The individual personalities of seahorses naturally extend to their feeding habits. Some are aggressive feeders that will boldly snatch food from your fingers, while some are shy and secretive, feeding only when they think they’re not being observed. Some like to slurp up Mysis while it’s swirling through the water column, and some will only take Mysis off the bottom of the tank. Some are voracious pigs that greedily scarf up everything in sight, and some are slow, deliberate feeders that painstakingly examine every morsel of Mysis before they accept or reject it. Some eat like horses and some eat like birds. So how does the seahorse keeper make sure all his charges are getting enough to eat at mealtime? How does the hobbyist keep the aggressive eaters from scarfing up all the mouth-watering Mysis before the slower feeders get their fair share? And how can you keep active fishes and inverts with seahorses without the faster fishes gobbling up all the goodies before the slowpoke seahorses can grab a mouthful?
Target feeding is the answer. Target feeding just means offering a single piece of Mysis to one particular seahorse, and then watching to see whether or not the ‘horse you targeted actually eats the shrimp. Feeding each of your seahorses in turn that way makes it easy to keep track of exactly how much each of your specimens is eating.
There are many different ways to target feed seahorses. Most methods involve using a long utensil of some sort to wave the Mysis temptingly in front of the chosen seahorse; once you’re sure this has attracted his interest, the Mysis is released so it drifts down enticingly right before the seahorse’s snout. Most of the time, the seahorse will snatch it up as it drifts by or snap it up as soon as it hits the bottom.
A great number of utensils work well for target feeding. I’ve seen hobbyists use everything from chopsticks to extra long tweezers and hemostats or forceps to homemade pipettes fashioned from a length of rigid plastic tubing. As for myself, I prefer handfeeding when I target feed a particular seahorse.
But no doubt the all-time favorite implement for target feeding seahorses is the old-fashioned turkey baster. The old-fashioned ones with the glass barrels work best because the seahorses can see the Mysis inside the baster all the way as it moves down the barrel and out the tip. By exerting just the right amount of pressure on the bulb, great precision is possible when target feeding with a turkey baster. By squeezing and releasing the bulb ever so slightly, a skillful target feeder can keep a piece of Mysis dancing at the very tip of the baster indefinitely, and hold the tempting morsel right in front of the seahorse’s mouth as long as necessary. Or if the seahorse rejects the Mysis the first time it drifts by, a baster makes it easy to deftly suck up the shrimp from the bottom so it can be offered to the target again. In the same way, the baster makes it a simple matter to clean any remaining leftovers after a feeding session. (You’ll quickly discover the feeding tube is also indispensable for tapping away pesky fish and invertebrates that threaten to steal the tempting tidbit before an indecisive seahorse can snatch it up. And it’s great for tapping on the cover to ringing the dinner bell and summon the diners for their gourmet feast!)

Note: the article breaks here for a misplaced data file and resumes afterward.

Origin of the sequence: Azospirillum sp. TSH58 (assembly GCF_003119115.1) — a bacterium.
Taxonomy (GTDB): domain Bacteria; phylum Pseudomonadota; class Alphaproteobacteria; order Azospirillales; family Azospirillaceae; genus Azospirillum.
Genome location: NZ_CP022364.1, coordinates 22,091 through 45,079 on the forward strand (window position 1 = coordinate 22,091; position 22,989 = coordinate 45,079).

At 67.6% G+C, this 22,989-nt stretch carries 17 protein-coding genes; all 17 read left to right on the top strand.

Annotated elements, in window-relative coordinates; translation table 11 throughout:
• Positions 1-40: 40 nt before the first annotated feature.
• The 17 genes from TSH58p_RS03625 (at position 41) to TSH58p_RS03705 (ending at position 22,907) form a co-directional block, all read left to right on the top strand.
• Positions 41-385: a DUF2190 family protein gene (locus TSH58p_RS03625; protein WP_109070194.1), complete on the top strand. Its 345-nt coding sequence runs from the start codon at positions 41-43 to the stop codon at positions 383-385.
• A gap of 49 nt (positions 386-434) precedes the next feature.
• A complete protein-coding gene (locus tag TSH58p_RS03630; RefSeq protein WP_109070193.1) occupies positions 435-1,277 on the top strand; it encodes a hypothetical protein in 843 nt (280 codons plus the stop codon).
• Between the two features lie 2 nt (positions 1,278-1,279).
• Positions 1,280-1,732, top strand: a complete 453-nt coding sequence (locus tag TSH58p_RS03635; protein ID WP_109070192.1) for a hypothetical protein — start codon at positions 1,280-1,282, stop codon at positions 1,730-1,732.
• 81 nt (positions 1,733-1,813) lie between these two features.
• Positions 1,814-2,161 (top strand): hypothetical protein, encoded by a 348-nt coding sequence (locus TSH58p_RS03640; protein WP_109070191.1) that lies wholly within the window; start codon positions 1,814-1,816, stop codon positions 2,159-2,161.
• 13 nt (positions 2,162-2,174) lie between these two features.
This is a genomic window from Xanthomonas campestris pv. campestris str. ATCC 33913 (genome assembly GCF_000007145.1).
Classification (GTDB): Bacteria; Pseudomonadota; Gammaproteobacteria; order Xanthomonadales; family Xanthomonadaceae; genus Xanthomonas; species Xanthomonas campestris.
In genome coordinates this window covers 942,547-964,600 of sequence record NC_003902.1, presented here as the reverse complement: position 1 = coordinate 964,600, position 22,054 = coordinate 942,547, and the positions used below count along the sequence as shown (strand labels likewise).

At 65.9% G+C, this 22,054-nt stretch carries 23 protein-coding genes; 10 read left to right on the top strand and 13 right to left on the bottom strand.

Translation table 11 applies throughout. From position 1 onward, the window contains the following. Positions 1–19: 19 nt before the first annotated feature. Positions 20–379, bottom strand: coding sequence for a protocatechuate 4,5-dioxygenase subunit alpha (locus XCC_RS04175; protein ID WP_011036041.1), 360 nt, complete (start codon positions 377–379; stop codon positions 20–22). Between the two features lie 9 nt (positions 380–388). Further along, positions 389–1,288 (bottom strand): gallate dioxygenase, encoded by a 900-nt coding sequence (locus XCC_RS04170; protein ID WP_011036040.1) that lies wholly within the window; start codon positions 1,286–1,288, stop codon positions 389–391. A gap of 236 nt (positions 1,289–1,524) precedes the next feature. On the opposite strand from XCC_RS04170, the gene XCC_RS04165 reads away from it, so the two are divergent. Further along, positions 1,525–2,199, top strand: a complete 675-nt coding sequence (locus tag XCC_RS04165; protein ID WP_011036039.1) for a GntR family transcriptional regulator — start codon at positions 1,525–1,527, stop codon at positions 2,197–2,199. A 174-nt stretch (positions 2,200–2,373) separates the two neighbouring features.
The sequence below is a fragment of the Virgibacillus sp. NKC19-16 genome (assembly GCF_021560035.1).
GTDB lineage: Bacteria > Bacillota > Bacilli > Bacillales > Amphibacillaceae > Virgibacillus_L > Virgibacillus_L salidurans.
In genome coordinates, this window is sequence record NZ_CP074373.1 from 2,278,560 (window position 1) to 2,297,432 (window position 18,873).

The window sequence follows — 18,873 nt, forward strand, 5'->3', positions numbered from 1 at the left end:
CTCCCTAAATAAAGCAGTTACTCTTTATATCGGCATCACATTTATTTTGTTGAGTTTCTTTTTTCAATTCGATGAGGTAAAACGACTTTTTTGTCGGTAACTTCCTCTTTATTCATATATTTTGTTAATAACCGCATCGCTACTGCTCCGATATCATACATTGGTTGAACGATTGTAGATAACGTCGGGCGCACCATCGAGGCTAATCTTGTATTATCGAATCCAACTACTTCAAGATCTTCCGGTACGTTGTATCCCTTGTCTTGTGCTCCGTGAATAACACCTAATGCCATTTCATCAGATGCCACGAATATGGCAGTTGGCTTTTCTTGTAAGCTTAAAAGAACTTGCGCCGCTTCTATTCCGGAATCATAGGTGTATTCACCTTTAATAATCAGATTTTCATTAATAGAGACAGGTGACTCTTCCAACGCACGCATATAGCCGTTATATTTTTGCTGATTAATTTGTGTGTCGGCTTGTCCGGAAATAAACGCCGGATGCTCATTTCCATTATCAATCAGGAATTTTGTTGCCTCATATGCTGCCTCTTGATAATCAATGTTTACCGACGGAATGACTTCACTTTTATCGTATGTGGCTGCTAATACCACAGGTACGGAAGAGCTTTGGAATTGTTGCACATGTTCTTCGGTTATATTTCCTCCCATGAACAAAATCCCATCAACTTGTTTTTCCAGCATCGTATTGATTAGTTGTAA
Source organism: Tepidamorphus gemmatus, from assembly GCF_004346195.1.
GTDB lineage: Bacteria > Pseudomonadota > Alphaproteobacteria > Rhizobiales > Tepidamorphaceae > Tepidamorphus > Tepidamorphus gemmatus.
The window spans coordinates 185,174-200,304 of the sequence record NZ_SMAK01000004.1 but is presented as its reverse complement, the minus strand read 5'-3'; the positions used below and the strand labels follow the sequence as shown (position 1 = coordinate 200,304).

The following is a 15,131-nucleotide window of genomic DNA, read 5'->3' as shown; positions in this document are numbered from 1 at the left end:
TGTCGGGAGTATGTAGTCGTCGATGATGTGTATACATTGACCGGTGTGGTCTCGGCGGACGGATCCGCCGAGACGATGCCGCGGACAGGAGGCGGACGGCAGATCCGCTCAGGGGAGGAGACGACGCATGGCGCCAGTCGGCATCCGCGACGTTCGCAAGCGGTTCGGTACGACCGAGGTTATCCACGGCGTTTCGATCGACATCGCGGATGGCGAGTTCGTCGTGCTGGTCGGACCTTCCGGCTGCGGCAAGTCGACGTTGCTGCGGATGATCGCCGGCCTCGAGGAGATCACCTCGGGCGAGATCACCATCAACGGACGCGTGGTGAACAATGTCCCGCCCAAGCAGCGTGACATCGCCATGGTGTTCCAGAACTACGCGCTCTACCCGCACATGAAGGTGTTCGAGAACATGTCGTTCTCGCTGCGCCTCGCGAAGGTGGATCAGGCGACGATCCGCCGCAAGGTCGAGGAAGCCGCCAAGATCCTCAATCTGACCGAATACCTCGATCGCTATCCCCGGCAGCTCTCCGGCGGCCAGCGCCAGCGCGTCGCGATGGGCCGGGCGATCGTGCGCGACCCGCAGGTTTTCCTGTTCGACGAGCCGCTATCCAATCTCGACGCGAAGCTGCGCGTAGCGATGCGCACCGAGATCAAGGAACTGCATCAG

In short, target feeding allows the hobbyist to assure that each of his seahorses gets enough to eat without overfeeding or underfeeding the tank. And it makes it possible to keep seahorses in a community tank with more active fishes that would ordinarily out-compete them for food, since the aquarist can personally deliver each mouthful to the seahorses while keeping more aggressive specimens at bay.
The key to keeping active specimens like firefish or cleaner shrimp successfully with seahorses is to feed the other fish and inverts with standard, off-the-shelf aquarium foods first, and once they’ve had their fill, then target feed the seahorses.
So in this instance, amc, I would recommend target feeding your Sunburst female and enriching her frozen Mysis with the lipid-rich Vibrance 1 formula until she fills out again. Temporarily switching to the high-fat Vibrance formulation (i.e., Vibrance 1) is a great way to fatten up a skinny seahorse. The original Vibrance (Vibrance 1) is a lipid-rich formula including beta-glucan, the proper balance of long chain fatty acids (DHA and EPA) derived from natural schizochytrium algae, and color-enhancing carotenoids, all combined with just the right amount of vitamins, minerals and water-soluble stabilized vitamin C in the proper proportions to further enhance the nutritional profile of the protein-rich frozen Mysis. Studies indicate the DHA it includes is essential for high survivability, nerve development, stress management, and proper reproduction. Temporarily switching your female Sunburst from Vibrance 2 to Vibrance 1 may be all that’s necessary to build her up and get her back in top condition.
Best wishes with all your fishes, amc!